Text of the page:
"I won't do Spanish media. I tried it against my better judgment. I went on the Frank Cortez show and I sucked. It was horrible. He turned off the tape and said, 'You know what? You were the worst I've ever had.' But it's difficult talking about air quality and contracts. Even fluent speakers have trouble. My tias were the most critical. 'Don't every do that again,' they told me. I must have really been bad."
When Guerrero ran for office, she was given a short list of old-line power brokers to call on and reassure that she wasn't a wild-eyed radical. "I was in a man's office," she recalled, "an older Anglo who has lived in San Antonio all of his life, and toward the end of the conversation he asked if he could ask me a personal question. I assumed he was going to ask why I wasn't married, but he wanted to know how I happened to speak English so well. I couldn't believe it. I'm a fourth-generation San Antonian.
"I travel to Latin America a lot on trade missions for San Antonio, and I always wish I spoke Spanish. I always think people are looking at me, wondering why I don't speak Spanish. I love to communicate, and I get disappointed in myself. But I'm from San Antonio. I'm fourth generation. English is the language."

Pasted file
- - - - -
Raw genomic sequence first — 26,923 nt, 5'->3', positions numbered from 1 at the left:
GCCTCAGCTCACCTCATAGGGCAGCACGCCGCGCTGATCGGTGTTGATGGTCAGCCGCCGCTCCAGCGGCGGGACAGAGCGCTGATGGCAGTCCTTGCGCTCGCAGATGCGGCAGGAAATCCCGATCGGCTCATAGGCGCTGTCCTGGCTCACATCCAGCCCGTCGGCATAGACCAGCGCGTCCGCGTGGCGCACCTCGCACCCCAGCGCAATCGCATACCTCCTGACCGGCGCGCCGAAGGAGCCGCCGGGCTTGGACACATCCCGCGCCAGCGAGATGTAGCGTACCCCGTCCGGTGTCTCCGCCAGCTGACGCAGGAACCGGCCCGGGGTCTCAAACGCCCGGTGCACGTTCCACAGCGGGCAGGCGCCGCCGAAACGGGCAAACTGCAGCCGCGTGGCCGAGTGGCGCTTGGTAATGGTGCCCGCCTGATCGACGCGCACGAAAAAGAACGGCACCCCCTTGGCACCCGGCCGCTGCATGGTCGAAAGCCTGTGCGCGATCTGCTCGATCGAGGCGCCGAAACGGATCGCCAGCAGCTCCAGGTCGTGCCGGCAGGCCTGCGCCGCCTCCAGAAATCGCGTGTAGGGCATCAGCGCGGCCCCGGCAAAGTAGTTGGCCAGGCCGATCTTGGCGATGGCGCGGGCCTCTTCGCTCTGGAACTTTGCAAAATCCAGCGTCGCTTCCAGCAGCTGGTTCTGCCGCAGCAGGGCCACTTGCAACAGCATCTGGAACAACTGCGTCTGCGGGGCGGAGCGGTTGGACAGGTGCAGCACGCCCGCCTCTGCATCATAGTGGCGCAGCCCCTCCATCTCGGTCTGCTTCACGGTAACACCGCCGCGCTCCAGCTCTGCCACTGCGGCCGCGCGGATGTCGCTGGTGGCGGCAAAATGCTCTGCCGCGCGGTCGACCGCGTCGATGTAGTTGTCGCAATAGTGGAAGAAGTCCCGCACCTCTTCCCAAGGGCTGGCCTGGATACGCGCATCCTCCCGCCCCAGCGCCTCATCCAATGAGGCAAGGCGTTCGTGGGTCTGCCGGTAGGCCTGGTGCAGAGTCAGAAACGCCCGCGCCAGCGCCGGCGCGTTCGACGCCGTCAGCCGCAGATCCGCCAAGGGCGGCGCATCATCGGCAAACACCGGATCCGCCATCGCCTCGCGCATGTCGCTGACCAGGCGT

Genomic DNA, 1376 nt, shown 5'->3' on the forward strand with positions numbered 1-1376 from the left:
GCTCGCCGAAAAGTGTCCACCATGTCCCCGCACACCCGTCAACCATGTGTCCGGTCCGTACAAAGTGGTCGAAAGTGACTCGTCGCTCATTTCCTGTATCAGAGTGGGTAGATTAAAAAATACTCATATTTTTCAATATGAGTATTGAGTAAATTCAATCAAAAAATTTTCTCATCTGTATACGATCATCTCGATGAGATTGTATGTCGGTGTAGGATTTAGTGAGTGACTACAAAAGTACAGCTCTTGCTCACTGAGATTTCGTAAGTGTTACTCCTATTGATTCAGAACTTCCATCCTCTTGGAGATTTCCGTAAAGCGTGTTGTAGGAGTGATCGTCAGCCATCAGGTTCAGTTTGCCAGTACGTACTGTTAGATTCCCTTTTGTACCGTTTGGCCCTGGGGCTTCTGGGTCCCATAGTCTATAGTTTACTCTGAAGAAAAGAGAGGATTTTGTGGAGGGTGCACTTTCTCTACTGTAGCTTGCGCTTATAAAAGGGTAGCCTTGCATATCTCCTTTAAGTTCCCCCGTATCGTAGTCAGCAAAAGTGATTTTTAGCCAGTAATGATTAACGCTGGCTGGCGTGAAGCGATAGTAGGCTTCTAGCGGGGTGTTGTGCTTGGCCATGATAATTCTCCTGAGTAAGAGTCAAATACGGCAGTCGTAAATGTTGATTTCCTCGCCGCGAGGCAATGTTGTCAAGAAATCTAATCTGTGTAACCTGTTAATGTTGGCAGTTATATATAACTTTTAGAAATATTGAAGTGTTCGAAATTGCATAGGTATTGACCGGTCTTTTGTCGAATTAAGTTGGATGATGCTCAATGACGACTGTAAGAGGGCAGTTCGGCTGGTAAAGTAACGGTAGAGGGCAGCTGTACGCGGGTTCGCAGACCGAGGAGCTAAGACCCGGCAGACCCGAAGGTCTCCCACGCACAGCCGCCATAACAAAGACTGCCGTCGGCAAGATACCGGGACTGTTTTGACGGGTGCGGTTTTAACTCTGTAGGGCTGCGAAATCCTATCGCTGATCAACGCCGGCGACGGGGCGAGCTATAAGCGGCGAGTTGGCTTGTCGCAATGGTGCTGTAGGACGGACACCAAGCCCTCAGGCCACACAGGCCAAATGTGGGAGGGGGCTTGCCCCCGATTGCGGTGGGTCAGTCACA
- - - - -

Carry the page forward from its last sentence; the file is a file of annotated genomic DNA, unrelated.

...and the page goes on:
A change of attitude
Is Spanish really dying? Is it too late?
There is no doubt that the public's attitude toward Spanish has changed radically. Those who insist that Spanish is well and thriving point to recent changes in educational policy, to dual-language and immersion programs, to the fact that companies are urging employees to learn Spanish, to the Hispanic Chamber of Commerce's campaign to support bilingualism, to interest in the Cervantes Institute, and they insist that these are signs of vitality.